US to start economic negotiations by partnering with 11 countries in Latin America

US to start economic negotiations by partnering with 11 countries in Latin America
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The Biden administration said Friday it will begin negotiations with 11 countries, most of them Latin American countries, on an agreement designed to foster regional economic cooperation without giving them greater access to the US market for their goods.

The announcement came at a virtual meeting with Secretary of State Antony Blinken, the US Trade Representative. Katherine Thai and representatives of participating nations.

The initiative aims to promote broad prosperity and solve some of the Western Hemisphere’s toughest problems, including mass immigration to the United States.

But the American Partnership for Economic Prosperity (APEP) President Biden The deal, which was launched at a summit with regional leaders in June, lags behind traditional trade deals the US has negotiated in the past.

“It’s reasonable for people to be skeptical about how much of a real impact this will have,” said Matthew Goodman, a former White House official in the Obama administration and now at the Center for Strategic and International Studies.

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The APEP reflects the administration’s desire for stronger regional ties to reconcile efforts with congressional opposition to greater trade liberalization, which many lawmakers – and the president’s union allies – blame for the loss of millions of American manufacturing jobs. Biden’s aides are pursuing the Indo-Pacific Economic Framework for Prosperity, a similar agreement in talks with 12 countries in Asia.

The Latin American edition of the administration comes in: Chinese significantly expanded its influence in the region. Chinese customers buy almost 15 percent of the region’s exports, up from just 1 percent in 2000. International Monetary Fund. A total of 21 Latin countries, including eight APEP members, are participating in Beijing’s global infrastructure investment programme, known as the belt and road initiative.

The United States already has trade agreements with nine countries that have agreed to participate in the initial APEP negotiations. The APEP group includes Barbados, Canada, Chile, Colombia, Costa Rica, Dominican Republic, Ecuador, Mexico, Panama, Peru and Uruguay.

Brazil and Argentina, two of the region’s largest economies, are experiencing notable shortcomings in the first round of talks.

No date has been set for the start of official talks, although US officials have said that negotiations will begin soon.

“We will act very quickly,” said an administration official, who insisted on anonymity to brief reporters before the official announcement.

Officials said the partnership was designed to promote labor standards, supply chain resilience, decarbonisation and pandemic recovery, rather than provide greater access to the US market.

The administration also hopes to bring a breath of fresh air to the Inter-American Development Bank, a multilateral financial institution that has been criticized for making ineffective lending.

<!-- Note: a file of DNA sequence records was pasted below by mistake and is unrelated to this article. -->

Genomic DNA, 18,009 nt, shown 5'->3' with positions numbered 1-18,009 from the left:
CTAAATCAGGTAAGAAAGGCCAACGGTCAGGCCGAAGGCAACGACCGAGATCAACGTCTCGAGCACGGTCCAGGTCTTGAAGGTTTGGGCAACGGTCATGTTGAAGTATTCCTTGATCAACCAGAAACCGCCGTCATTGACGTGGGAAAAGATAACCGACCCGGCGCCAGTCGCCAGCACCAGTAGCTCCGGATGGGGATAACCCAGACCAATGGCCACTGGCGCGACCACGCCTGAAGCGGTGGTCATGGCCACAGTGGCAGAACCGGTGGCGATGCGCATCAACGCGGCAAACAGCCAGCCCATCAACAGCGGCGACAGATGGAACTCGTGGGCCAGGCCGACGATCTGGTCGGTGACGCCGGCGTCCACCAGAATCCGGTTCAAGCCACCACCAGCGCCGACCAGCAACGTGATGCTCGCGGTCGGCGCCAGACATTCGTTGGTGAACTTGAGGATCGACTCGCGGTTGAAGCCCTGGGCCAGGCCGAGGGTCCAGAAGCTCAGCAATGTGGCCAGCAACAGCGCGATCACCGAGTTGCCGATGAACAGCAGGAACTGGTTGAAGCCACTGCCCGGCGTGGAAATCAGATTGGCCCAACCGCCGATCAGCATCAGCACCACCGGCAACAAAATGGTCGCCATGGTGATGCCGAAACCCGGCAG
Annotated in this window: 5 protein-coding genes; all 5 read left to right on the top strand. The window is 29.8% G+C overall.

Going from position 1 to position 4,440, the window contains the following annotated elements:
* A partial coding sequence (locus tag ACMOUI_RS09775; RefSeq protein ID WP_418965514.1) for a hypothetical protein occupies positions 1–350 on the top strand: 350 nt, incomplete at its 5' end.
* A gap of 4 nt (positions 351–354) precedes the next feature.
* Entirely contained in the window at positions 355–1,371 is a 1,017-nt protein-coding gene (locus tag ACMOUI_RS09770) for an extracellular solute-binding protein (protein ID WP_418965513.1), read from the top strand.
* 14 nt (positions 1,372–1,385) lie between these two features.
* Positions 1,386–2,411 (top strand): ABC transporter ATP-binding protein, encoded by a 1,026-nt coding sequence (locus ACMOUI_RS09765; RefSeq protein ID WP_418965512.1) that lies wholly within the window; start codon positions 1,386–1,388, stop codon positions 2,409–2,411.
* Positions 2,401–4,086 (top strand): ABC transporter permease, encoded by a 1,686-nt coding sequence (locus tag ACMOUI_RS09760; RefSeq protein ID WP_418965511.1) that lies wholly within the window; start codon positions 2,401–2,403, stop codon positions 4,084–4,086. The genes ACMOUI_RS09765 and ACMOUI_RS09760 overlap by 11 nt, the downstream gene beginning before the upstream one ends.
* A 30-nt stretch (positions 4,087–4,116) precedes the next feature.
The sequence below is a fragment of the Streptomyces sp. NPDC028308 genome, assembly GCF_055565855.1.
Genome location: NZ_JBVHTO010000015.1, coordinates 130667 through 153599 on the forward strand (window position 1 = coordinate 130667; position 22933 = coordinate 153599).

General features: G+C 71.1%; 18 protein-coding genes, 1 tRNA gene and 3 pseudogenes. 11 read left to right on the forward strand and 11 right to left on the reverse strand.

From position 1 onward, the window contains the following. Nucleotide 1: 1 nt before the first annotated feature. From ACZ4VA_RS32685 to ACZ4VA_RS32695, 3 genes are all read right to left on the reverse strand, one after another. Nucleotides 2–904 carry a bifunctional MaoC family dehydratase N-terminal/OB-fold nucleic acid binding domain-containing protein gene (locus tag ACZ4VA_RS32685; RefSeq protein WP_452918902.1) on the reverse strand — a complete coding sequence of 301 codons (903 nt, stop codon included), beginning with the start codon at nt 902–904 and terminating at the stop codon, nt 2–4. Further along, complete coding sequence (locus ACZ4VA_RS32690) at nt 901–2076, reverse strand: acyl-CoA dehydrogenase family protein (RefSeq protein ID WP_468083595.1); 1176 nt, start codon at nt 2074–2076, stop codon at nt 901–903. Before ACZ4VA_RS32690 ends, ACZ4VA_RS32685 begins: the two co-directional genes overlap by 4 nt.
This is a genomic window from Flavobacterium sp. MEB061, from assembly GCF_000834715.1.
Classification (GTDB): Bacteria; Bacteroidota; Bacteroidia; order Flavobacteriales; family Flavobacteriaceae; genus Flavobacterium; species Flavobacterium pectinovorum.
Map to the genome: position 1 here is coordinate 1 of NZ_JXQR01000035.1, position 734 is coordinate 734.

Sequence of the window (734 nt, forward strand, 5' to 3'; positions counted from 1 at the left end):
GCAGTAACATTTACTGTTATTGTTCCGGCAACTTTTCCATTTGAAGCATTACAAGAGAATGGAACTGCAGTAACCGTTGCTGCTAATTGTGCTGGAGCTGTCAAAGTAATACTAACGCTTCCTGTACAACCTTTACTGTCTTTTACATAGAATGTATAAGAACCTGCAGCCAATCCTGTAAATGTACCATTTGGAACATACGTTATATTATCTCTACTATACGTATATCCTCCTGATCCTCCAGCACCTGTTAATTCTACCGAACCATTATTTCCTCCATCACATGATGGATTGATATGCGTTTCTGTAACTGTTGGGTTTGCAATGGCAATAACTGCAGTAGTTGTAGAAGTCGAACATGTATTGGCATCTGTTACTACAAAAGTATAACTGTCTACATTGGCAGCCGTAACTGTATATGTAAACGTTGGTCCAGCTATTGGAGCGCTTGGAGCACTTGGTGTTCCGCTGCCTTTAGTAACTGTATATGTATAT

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Briefing journalists, officials offered a few details about the partnership, which they described as a “flexible framework” to include “high standard agreements”.

Regional officials and analysts said they were stunned by the lack of concrete results after Biden’s statements last summer.

“Of course we are happy to participate,” said a senior official from a participating country. “But it’s an invitation to speak. If you compare it to, for example, when trade deals are negotiated, there is no offer. It’s much more modest and limited.”

The official, who asked not to be quoted to be candid, said many countries are asking for more investment.

But it is unclear how the US will pressure this to happen in this very competitive world. “The Chinese are everywhere and the Europeans are very active in Latin America today,” he said.

The Biden administration’s proposal contrasts sharply with previous US efforts to increase trade with its southern neighbors. In 1994, 34 countries agreed to start negotiations aimed at the Free Trade Area of ​​the Americas (FTAA). The agreement would gradually reduce tariffs and other trade restrictions over a large region stretching from northern Canada to the southern tip of Argentina.

After the negotiations failed, the United States turned to negotiating smaller deals with countries like Colombia.

Jose Fernandez, undersecretary of state for economic growth, energy and the environment, recently defended the Biden administration’s approach to trade deals in a speech at CSIS.

“What we’re trying to do is create new rules for the road, create rules of the road where our workers can compete – not a race to the bottom,” he said. “Our agreements seek to establish a new global code of conduct.”

If Biden’s new business approach ultimately supports corporate interests, voters will hold management accountable, according to Lori Wallach, a trade expert at the American Economic Liberties Project, a nonprofit that opposes concentrated economic power.

“It can have a huge political and political impact because millions of Americans who have been scolded by companies in the past for fraudulent trade deals hear that this administration has created a new trade policy to help them, and this creates expectations that can turn to anger,” he said.

Unlike a traditional trade agreement, whatever comes out of the negotiations with the countries of the region will not require congressional approval. According to Goodman, such an executive agreement would not be legally binding and would lack the mutual benefits of a full trade agreement.

“This kind of deal doesn’t have the credibility and durability of a trade deal,” he said.

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